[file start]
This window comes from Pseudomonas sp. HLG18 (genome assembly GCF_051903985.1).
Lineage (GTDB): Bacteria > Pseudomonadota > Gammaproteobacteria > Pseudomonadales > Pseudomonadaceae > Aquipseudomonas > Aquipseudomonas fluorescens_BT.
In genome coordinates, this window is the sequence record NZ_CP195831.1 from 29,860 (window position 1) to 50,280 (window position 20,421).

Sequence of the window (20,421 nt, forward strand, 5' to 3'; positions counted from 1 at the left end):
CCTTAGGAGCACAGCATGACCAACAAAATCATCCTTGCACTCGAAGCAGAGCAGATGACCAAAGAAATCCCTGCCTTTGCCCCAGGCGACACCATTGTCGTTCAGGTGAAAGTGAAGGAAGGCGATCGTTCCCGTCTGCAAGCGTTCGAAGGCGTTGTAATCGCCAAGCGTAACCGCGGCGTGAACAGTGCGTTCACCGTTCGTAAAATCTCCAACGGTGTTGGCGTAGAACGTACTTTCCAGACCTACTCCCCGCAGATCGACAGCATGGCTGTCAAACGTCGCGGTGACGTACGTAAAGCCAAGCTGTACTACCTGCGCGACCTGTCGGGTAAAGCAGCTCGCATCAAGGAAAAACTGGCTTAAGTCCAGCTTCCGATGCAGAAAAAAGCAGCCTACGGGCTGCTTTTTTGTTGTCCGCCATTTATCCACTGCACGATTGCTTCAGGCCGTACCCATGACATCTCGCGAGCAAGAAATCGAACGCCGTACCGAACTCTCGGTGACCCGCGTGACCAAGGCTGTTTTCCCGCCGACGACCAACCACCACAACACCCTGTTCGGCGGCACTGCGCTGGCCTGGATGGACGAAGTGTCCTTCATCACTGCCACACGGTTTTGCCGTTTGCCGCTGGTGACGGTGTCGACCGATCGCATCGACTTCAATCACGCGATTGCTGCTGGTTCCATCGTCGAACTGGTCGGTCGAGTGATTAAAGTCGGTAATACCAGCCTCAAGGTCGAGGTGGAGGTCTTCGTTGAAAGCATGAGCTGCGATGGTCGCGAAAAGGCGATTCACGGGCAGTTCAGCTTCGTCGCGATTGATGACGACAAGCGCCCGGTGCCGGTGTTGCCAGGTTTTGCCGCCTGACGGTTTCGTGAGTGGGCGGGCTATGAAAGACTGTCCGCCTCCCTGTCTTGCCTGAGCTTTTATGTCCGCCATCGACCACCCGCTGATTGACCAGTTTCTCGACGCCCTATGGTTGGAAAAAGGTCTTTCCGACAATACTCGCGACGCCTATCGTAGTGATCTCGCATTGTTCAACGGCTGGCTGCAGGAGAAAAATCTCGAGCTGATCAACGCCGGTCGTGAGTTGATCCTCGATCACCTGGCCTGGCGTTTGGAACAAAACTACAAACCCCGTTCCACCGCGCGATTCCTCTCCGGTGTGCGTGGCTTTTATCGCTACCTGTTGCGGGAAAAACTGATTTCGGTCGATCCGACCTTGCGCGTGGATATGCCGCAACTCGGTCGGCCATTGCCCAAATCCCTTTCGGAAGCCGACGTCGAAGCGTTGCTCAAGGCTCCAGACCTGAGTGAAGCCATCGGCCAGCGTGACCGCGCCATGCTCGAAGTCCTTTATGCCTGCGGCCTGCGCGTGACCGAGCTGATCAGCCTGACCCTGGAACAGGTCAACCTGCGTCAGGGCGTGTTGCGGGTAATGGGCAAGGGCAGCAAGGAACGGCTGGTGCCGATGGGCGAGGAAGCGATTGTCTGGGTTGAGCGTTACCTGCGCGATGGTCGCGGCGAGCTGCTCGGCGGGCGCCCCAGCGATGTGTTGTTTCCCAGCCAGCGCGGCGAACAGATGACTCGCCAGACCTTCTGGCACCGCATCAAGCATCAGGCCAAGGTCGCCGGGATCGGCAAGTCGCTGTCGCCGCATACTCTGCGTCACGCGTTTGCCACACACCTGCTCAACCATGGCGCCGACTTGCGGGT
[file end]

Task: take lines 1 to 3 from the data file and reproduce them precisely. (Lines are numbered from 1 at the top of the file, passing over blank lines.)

This window comes from Pseudomonas sp. HLG18 (genome assembly GCF_051903985.1).
Lineage (GTDB): Bacteria > Pseudomonadota > Gammaproteobacteria > Pseudomonadales > Pseudomonadaceae > Aquipseudomonas > Aquipseudomonas fluorescens_BT.
In genome coordinates, this window is the sequence record NZ_CP195831.1 from 29,860 (window position 1) to 50,280 (window position 20,421).